I met this man who is the founder of a top tech company. We exchanged a few words that piped his interest and he asked for my business card – which I didn’t have. He then brought out his phone to take my number and said, “your business card would have been faster” to which I asked, “do people still find that 100% relevant today?” He went on to tell a story about how he met one of his biggest investors in an elevator – someone he had been trying to meet for six months. But here he was on a Sunday, visiting a friend staying at that hotel and this man was standing next to him. He had 40 seconds to introduce himself and hopefully make a connection before the man got to his floor. This was done through the card exchange – quick and effective. It sealed the connection that gave him the access he had been searching for in the last six months.
His point is, sometimes you might just have 40 seconds to pitch to a client or business ally and leave with a contact card for further conversation.
I left thinking about that exchange and decided to conduct a survey involving about 300 people. The result was 60/40, with 60 percent suggesting that business cards are obsolete.
A big part of my indecisiveness, when it comes to having business cards, is the assumption that with the digital growth we are currently experiencing, most people would prefer to communicate with you via LinkedIn, Instagram, or email. Most people find it easier to connect with fellow professionals on LinkedIn where the person’s profile is on full glare.
I believe that professional business cards will always remain important as a Public Relations professional. However, as an individual, I consider them to be a waste, hence my reluctance to get more. But after conversations with some of the top business leaders, I reconsidered my opinion about its usefulness in 2020.
Here are some reasons why business cards might not be phased out as soon as we thought:
A business card can serve as a branding tool for every business professional, it carries the markings of your business and can help in brand identity and authenticity. To date, presenting your business card at meetings is very important in Japan. Some might call it a professional ritual but in some gatherings, you have to present your business card, sometimes before the meetings start. Even though most CEOs have embraced digitization, in a Forbes article on the importance of business cards, Kristopher Jones, founder of LSEO.com, says “Business cards can still make a powerful impression on prospective clients. I don’t believe email is too informal, but business cards are far more professional to bring to a face-to-face meeting. An email can be lost in a sea of spam and contact folders; a business card will remain in a client’s wallet for years. Plus, if you’re networking or giving an elevator pitch, it always helps to have the card”.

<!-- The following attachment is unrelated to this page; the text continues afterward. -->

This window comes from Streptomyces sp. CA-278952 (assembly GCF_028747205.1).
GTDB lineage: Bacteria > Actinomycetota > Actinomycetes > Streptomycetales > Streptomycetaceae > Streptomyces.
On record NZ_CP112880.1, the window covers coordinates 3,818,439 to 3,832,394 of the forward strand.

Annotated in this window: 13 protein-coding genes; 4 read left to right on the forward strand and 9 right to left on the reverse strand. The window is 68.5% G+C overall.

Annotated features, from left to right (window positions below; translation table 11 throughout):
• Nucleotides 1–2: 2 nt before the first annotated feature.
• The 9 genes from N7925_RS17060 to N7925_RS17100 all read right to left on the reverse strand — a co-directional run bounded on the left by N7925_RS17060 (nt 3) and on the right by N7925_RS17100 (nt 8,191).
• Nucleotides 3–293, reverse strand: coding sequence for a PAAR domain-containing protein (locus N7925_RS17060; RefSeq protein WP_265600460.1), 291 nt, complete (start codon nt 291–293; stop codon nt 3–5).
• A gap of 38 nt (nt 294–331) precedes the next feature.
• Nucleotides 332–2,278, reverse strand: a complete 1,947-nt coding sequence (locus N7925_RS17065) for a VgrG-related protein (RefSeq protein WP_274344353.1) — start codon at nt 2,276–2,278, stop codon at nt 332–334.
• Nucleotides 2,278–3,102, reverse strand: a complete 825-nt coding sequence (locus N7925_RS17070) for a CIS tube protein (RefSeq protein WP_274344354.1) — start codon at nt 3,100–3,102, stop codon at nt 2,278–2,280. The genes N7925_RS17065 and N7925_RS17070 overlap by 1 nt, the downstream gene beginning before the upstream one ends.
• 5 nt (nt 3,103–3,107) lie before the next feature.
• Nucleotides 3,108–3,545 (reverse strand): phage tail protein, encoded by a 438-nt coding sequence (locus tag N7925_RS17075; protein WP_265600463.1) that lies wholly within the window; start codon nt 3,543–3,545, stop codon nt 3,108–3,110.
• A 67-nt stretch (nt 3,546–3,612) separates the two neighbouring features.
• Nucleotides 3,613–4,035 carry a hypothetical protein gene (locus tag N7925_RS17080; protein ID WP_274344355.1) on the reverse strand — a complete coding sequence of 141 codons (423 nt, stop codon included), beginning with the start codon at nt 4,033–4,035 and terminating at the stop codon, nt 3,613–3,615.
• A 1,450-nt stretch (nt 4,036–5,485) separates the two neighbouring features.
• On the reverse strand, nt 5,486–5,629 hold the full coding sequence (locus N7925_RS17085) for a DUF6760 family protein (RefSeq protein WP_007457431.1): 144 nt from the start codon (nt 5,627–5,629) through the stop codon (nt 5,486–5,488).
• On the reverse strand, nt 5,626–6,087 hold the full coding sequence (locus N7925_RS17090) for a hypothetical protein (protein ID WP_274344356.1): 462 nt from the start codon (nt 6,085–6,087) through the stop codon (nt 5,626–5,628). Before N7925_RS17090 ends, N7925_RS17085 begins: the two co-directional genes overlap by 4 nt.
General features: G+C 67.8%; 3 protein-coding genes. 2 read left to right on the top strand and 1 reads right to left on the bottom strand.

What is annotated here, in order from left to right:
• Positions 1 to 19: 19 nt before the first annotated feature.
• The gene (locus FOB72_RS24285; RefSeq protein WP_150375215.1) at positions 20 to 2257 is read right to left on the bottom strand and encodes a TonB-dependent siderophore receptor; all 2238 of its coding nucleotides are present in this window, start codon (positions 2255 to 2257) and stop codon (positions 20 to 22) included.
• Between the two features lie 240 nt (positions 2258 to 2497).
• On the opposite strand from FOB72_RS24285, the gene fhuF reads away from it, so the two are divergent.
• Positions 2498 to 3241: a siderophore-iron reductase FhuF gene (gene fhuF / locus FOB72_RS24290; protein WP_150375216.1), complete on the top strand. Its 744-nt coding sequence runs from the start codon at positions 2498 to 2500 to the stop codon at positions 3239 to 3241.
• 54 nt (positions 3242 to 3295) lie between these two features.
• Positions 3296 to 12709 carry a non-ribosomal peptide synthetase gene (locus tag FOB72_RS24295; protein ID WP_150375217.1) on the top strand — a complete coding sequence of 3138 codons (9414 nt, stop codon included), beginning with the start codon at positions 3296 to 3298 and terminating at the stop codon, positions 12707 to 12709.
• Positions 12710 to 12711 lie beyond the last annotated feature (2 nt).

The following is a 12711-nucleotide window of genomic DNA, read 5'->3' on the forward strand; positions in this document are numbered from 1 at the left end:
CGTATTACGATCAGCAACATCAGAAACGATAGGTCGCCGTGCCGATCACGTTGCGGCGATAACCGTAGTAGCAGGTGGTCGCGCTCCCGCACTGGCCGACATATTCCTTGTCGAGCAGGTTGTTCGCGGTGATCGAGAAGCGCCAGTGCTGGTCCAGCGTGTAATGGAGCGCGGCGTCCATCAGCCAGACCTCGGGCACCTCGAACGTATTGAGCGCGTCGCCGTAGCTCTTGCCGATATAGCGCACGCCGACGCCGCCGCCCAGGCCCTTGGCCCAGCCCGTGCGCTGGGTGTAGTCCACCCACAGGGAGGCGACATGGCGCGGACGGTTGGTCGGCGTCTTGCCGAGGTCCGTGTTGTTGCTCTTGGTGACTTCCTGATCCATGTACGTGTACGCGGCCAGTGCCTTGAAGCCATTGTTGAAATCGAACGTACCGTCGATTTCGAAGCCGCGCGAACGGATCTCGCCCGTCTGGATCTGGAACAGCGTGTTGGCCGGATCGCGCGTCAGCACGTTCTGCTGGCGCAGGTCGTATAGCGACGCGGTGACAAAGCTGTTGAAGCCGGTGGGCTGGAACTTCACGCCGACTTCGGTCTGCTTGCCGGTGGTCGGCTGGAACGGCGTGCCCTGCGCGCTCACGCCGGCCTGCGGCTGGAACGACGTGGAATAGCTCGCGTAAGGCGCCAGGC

Sometimes, the process of getting a person’s information becomes a lot of a task, particularly depending on the setting of the meeting. “Business cards still hold a purpose, which is quickly exchanging information at events, conferences and other networking opportunities. However, a business card alone isn’t enough – there should always be a follow-up via email or social media. However, for the initial connection, a business card is still the easiest and best way to exchange contact information”. – Leila Lewis, Be Inspired PR.
We live in a country with very poor power supply. Sometimes, you may want to get certain information like the person’s social media handles but your network or phone battery may have other plans. In this situation, a card will be useful.
Old Business Tradition?
There are people who still live by the traditional rules of doing business and testify that business cards will never go out of style, no matter your target audience. “Not everyone wants to be tech-savvy and move around with a smartphone. Already, there are a lot of people walking around with smartphones and laptops”, says an old schooler. Some might even argue that few incredibly successful business people don’t own a smartphone or don’t like to use it.
Despite the majority of work being done virtually, it seems business card usage isn’t fading anytime soon. Business cards may seem like an old business networking tool, but it is still important in today’s world as it helps define your brand properly and solidify your business legitimacy. It remains the easiest way to exchange contact information. Will it change in the face of the Covid-19 pandemic – especially now that businesses and entrepreneurs, globally, are beginning to embrace technology and encourage their workers to work from home? We’ll see.